Like ravens, owls, and vultures, magpies don’t have a great reputation. While swans symbolize beauty and self-sacrifice, ravens are associated with magic, owls represent death, and magpies have a reputation for stealing shiny things and serving as a bad omen. I’ve never been much for superstition, but I enjoy symbolism.
When I first saw a magpie in England I was surprised to learn that this particular subspecies had blue on its wings. This detail inspired a poem. I decided to combine my observations of the magpies and their thieving reputation with my experiences studying in Nottingham.
Personally, I like magpies—they’re allusive but pretty. If my poem seems a little too dark for my opinion of the birds, note that I have also compared magpies with the struggles of depression. There were plenty of times during my studies that I wondered whether or not all my efforts mattered. This poem is meant to be an exploration of emotion and nature. I suppose you could say writing poetry is one of my ways of coping with the world.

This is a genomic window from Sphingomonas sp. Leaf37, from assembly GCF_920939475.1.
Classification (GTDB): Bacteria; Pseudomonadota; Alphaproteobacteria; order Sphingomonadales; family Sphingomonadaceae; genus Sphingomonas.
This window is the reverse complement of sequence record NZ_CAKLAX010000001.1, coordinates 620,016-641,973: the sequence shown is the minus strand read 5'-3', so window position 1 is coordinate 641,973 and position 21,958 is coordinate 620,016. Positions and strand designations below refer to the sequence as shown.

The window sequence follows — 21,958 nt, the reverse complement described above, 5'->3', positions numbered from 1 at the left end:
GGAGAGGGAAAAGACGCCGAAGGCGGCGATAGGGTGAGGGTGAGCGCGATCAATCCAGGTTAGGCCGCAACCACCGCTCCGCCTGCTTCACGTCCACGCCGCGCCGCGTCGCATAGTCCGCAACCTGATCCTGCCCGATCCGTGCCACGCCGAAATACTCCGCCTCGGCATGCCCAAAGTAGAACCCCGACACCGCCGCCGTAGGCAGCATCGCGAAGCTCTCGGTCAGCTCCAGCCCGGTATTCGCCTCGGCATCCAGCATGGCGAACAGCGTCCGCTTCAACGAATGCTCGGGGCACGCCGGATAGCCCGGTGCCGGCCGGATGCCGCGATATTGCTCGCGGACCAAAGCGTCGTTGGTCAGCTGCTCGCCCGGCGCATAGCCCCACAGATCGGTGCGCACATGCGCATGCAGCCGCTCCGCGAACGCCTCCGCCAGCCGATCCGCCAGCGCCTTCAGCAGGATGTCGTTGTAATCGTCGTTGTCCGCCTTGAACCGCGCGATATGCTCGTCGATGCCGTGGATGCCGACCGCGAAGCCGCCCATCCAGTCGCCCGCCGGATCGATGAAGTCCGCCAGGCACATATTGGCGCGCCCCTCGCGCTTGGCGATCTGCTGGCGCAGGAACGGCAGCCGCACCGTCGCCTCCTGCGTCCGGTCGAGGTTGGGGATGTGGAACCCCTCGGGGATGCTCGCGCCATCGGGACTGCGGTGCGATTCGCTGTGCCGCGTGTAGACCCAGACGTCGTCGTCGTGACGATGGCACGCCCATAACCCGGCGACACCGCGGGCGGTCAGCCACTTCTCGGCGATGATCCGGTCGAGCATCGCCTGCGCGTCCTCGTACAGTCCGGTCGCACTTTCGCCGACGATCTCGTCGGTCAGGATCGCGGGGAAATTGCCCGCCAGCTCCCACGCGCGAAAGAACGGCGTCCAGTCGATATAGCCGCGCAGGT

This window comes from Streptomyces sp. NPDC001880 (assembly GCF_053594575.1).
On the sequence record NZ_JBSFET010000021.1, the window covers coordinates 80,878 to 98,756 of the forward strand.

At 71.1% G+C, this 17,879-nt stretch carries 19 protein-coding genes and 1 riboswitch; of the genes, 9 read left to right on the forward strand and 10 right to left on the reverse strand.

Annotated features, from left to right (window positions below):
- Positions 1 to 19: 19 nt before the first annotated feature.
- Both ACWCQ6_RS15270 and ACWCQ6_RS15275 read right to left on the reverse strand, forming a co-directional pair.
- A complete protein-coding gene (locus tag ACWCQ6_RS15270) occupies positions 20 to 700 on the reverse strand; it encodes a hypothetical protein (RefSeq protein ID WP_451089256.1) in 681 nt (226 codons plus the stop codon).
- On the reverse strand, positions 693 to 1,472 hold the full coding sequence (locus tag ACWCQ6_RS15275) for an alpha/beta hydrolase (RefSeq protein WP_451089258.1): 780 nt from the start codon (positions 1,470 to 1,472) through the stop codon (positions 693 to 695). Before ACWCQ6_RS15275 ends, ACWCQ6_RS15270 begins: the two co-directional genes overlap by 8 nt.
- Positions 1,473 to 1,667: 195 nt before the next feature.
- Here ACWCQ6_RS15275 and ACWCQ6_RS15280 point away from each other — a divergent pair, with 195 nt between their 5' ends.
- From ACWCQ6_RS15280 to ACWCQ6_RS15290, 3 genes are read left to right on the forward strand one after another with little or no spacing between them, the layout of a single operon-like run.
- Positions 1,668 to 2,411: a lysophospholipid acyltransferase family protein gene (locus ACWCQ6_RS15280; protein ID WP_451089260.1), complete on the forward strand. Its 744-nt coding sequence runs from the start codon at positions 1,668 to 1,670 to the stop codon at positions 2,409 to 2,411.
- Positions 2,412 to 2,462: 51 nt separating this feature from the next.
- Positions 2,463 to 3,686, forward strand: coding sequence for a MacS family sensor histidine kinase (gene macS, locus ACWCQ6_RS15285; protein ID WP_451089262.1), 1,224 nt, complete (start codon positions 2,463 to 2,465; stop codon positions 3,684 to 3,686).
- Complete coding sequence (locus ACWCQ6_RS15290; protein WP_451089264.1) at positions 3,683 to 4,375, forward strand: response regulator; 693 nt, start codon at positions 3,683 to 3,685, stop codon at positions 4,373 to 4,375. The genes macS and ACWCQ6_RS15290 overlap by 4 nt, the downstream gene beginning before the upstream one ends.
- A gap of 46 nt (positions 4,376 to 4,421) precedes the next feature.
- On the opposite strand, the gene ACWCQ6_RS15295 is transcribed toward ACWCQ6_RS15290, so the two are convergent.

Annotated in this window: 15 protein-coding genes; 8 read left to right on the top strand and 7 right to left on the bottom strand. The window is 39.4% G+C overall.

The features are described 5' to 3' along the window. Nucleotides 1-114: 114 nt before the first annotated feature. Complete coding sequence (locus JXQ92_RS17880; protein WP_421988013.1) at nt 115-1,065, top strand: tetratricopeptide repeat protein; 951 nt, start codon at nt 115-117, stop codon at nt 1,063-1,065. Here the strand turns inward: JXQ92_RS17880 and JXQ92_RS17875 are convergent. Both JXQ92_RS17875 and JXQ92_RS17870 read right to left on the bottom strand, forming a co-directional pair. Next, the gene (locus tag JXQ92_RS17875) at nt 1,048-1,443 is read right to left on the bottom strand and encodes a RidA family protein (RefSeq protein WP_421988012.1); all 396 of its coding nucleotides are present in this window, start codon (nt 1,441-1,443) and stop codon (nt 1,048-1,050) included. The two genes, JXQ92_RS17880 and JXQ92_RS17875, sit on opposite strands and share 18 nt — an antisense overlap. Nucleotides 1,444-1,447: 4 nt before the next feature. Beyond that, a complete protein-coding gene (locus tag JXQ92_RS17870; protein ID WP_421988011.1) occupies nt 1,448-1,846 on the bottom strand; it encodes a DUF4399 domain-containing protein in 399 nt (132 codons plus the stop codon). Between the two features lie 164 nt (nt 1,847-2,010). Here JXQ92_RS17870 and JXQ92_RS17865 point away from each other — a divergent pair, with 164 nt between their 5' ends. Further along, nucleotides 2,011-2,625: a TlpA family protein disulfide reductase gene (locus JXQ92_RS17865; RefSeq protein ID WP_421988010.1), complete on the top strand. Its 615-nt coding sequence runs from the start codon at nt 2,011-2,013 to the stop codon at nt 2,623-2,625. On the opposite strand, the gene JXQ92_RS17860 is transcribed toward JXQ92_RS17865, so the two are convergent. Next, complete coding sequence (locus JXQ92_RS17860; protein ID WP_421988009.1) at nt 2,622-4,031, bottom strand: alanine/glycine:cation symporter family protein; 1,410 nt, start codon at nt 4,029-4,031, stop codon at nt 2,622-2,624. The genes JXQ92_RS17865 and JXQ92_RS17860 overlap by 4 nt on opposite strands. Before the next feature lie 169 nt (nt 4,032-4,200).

Disclaimer: This poem is meant to be about birds and education, not race and politics.
Justice isn’t always black and white.
That’s why those colors adorn the Magpie,
full-time court jester, part-time thief—
and you thought your words were your own—
tell me, what is originality?
He laughs at your fumbling
with your bike lock, tripping over your responsibilities,
musing on your literature on Addison’s Walk—
who needs sophistication?
Your degree, your sheets of paper mean nothing
to a bird donned with all he needs—feathers.
Did I ever mention these thieves are camera shy?
Taking nothing they need, they strut, they chortle,
they spread their blue-tipped wings
to form a shadow o’er your confidence, o’er your joy
‘til you’re left with nothing but empty pockets.
Similar posts: The Crow and the Heron, Pile of Words, and Shadows
Let’s chat! What’s your take on birds and their symbolism? Do you have a creative outlet? What helps you relax?